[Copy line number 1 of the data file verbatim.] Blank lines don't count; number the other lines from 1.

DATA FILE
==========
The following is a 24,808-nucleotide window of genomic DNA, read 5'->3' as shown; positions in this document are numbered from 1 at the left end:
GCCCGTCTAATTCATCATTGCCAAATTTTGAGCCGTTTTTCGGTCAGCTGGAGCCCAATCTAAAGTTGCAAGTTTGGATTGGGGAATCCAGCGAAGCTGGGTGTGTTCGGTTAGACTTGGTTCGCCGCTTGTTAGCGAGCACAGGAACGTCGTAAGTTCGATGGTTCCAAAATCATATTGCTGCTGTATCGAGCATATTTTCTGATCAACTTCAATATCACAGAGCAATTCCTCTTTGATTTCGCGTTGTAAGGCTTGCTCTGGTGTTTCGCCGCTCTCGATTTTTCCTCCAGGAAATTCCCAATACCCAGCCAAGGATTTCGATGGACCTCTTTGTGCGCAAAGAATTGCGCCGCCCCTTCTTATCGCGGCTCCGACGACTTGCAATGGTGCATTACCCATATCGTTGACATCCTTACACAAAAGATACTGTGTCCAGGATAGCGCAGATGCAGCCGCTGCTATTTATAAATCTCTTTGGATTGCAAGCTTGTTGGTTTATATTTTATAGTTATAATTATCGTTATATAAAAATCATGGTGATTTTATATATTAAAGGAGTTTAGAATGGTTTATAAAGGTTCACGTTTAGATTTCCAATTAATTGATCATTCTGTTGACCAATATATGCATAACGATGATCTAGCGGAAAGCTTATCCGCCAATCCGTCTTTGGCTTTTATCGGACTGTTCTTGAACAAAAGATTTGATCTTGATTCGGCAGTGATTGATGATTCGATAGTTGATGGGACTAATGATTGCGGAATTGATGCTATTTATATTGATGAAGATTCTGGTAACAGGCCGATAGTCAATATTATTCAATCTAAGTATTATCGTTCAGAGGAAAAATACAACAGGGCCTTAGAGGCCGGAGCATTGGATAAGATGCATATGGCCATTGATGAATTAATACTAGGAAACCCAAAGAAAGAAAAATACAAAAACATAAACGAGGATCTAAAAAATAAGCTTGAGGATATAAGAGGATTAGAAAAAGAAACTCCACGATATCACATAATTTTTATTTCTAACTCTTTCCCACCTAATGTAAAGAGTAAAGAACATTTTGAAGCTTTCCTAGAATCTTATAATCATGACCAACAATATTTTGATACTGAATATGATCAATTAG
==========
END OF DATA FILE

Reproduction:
The following is a 24,808-nucleotide window of genomic DNA, read 5'->3' as shown; positions in this document are numbered from 1 at the left end: